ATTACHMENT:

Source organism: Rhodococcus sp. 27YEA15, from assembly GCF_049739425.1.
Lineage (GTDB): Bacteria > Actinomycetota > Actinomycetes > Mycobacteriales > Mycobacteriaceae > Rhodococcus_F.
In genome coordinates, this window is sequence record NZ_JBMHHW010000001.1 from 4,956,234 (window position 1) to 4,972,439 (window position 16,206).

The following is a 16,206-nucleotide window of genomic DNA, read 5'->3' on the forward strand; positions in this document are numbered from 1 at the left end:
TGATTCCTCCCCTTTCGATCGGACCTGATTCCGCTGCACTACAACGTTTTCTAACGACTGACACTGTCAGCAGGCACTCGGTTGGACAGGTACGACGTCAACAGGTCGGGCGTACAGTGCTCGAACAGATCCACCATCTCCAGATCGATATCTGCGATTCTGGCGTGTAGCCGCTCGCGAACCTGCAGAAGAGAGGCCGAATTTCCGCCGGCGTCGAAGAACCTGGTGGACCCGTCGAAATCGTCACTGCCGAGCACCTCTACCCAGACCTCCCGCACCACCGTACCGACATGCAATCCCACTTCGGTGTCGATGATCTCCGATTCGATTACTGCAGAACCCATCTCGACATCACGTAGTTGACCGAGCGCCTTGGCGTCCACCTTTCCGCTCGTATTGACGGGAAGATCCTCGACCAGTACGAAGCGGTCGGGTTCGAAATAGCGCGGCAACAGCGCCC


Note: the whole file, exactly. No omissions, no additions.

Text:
Source organism: Rhodococcus sp. 27YEA15, from assembly GCF_049739425.1.
Lineage (GTDB): Bacteria > Actinomycetota > Actinomycetes > Mycobacteriales > Mycobacteriaceae > Rhodococcus_F.
In genome coordinates, this window is sequence record NZ_JBMHHW010000001.1 from 4,956,234 (window position 1) to 4,972,439 (window position 16,206).

The following is a 16,206-nucleotide window of genomic DNA, read 5'->3' on the forward strand; positions in this document are numbered from 1 at the left end:
TGATTCCTCCCCTTTCGATCGGACCTGATTCCGCTGCACTACAACGTTTTCTAACGACTGACACTGTCAGCAGGCACTCGGTTGGACAGGTACGACGTCAACAGGTCGGGCGTACAGTGCTCGAACAGATCCACCATCTCCAGATCGATATCTGCGATTCTGGCGTGTAGCCGCTCGCGAACCTGCAGAAGAGAGGCCGAATTTCCGCCGGCGTCGAAGAACCTGGTGGACCCGTCGAAATCGTCACTGCCGAGCACCTCTACCCAGACCTCCCGCACCACCGTACCGACATGCAATCCCACTTCGGTGTCGATGATCTCCGATTCGATTACTGCAGAACCCATCTCGACATCACGTAGTTGACCGAGCGCCTTGGCGTCCACCTTTCCGCTCGTATTGACGGGAAGATCCTCGACCAGTACGAAGCGGTCGGGTTCGAAATAGCGCGGCAACAGCGCCC